Wednesday, August 26, 2009

Hard Economic Times

Hollywood aside, we are selective about whom we solicit. We don’t chase after government money. After all, we write about hot button issues like teen sexuality and school reform. Accepting grants from, say, a federal agency that promotes “abstinence only” would be a conflict for us and our articles no doubt would be challenged by the agency. We’re often critical of school districts, state government and local politicians; taking their money in one hand and criticizing them with the other would be hypocritical.

There are foundations that will never lend their name or support to L.A. Youth. Mostly it’s because of our teen sexuality articles and gay/lesbian stories. One foundation thinks we’re pro-abortion, though we’ve never take a position in favor or against. A few object to our stories on birth control and the discussion of condoms. I used to submit grant requests on the gamble that nobody at these foundations would bother to read our newspaper. But they did. Foundations provide roughly 80% of our financial support, and the competition is fierce. The number of non-profits in America increases each year.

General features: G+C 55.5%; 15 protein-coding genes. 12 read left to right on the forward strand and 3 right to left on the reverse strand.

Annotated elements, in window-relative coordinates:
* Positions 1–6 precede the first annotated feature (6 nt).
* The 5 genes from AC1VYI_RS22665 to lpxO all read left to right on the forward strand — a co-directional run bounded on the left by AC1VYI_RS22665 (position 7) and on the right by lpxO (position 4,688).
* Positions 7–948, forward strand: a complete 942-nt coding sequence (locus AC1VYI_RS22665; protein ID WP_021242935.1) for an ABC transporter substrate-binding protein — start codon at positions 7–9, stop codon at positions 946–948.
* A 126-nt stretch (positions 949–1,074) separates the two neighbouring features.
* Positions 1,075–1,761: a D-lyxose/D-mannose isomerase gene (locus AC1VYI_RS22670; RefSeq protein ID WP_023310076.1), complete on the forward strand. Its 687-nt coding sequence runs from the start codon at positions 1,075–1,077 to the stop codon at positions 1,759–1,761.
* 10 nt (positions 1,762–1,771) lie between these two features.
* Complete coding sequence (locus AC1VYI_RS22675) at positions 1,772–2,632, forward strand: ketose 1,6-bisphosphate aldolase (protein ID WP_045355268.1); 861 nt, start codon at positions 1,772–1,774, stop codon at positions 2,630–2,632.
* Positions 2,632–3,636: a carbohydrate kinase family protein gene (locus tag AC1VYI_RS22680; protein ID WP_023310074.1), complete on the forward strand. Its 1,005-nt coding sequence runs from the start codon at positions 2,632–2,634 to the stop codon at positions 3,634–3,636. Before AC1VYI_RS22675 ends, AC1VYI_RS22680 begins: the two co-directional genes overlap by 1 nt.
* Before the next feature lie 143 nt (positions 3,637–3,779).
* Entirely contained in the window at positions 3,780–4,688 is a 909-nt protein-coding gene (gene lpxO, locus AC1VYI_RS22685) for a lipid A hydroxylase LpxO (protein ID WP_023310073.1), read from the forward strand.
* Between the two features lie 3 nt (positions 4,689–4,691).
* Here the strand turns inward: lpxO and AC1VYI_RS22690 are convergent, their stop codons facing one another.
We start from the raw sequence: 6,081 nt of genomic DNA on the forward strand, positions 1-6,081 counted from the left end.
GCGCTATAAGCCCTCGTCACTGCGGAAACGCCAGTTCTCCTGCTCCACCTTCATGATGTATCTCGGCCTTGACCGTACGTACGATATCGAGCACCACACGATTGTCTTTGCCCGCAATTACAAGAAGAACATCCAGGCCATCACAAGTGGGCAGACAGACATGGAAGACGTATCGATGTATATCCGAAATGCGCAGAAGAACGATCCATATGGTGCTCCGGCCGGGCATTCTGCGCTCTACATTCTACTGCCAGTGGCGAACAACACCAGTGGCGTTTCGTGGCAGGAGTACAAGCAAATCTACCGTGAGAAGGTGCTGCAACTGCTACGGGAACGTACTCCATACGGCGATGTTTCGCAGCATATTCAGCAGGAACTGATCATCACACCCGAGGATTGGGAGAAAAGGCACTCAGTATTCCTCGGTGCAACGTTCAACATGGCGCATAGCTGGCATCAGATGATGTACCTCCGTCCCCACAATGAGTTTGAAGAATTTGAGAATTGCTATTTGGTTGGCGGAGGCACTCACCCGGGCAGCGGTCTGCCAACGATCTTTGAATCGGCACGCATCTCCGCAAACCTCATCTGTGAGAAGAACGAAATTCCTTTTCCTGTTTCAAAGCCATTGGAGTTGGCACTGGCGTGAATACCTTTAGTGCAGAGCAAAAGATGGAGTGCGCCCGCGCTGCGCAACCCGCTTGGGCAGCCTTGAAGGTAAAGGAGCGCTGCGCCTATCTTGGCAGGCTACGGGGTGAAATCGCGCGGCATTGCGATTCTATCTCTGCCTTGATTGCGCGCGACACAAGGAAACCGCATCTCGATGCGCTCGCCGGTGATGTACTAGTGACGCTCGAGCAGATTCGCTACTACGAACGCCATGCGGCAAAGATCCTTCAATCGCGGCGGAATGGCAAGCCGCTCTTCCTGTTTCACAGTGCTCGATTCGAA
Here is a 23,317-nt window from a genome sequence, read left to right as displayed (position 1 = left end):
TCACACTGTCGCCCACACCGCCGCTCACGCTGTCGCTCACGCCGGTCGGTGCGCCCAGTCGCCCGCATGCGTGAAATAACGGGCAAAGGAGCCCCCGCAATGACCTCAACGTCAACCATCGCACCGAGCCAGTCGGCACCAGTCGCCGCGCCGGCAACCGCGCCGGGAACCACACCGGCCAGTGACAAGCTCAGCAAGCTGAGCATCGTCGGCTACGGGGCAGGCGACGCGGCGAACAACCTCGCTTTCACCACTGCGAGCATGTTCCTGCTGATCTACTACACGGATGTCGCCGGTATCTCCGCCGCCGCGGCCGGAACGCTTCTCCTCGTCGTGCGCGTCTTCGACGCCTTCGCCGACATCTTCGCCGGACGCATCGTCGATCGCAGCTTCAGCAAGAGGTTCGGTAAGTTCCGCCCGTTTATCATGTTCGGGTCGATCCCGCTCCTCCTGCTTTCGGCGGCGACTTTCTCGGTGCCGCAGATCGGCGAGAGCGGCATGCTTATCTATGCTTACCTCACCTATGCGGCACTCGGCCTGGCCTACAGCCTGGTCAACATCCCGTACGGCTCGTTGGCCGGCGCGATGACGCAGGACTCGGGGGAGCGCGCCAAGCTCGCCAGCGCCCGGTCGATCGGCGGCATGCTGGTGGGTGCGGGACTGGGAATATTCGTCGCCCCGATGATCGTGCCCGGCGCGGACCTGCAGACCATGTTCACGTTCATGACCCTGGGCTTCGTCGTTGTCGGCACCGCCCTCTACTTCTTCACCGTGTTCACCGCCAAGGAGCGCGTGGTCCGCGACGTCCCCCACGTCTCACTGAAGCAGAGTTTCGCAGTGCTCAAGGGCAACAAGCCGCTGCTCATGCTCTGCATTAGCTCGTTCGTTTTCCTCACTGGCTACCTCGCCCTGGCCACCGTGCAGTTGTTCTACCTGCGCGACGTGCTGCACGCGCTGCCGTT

Economic downturns like the one we’re in since fall 2008 can ravage the stock portfolios of foundations, leaving less money to spread around. Disasters like the 2005 hurricanes in Louisiana and Mississippi and the events of 9/11 quickly draw millions in charitable dollars. We usually feel the competition for grants intensifying about six months after such events.

We lost a major supporter this year, the Los Angeles Times. For 20 years they donated the printing. The Times is in bankruptcy and financial re-structuring so we must pay them for printing and delivery starting with our Sept. 2009 issue. This is a body blow. The press run will be reduced from 120,000 per issue to 60,000, forcing us to eliminate the libraries. We must raise $60,000 to cover the costs for the 2009-2010 school year and the Times offered $15,000 credit for printing and distribution. Teachers and teens want hard copies even though all our stories are available online.

This will be the most challenging school year in our history.

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